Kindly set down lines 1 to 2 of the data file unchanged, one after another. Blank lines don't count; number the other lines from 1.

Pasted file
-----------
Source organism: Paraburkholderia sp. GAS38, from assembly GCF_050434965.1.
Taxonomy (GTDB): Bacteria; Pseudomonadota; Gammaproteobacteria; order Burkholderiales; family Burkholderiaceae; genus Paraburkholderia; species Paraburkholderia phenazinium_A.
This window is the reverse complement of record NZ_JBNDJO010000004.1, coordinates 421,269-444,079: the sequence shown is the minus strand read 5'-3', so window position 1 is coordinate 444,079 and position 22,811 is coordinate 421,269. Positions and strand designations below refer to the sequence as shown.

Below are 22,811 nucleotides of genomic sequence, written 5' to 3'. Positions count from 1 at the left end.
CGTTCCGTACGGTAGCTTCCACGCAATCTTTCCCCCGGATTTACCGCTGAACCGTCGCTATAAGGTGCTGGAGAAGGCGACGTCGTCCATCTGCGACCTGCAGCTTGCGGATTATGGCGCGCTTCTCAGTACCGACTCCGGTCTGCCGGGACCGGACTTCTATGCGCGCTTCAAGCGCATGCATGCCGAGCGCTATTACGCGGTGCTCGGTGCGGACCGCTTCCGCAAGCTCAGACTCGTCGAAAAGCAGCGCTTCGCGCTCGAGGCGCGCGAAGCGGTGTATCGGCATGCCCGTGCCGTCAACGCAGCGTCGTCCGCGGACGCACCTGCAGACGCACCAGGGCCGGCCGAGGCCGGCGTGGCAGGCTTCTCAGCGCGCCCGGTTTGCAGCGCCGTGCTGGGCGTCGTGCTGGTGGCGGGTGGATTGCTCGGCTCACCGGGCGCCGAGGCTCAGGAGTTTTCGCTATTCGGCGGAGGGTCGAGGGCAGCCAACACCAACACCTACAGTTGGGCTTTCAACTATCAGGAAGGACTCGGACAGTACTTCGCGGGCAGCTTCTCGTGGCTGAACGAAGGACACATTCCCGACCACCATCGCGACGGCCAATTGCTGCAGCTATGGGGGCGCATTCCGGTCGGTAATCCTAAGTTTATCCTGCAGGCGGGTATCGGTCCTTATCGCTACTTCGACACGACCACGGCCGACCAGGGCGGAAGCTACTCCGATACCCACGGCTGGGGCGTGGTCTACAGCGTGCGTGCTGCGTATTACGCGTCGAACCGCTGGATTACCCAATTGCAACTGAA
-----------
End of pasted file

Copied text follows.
Source organism: Paraburkholderia sp. GAS38, from assembly GCF_050434965.1.
Taxonomy (GTDB): Bacteria; Pseudomonadota; Gammaproteobacteria; order Burkholderiales; family Burkholderiaceae; genus Paraburkholderia; species Paraburkholderia phenazinium_A.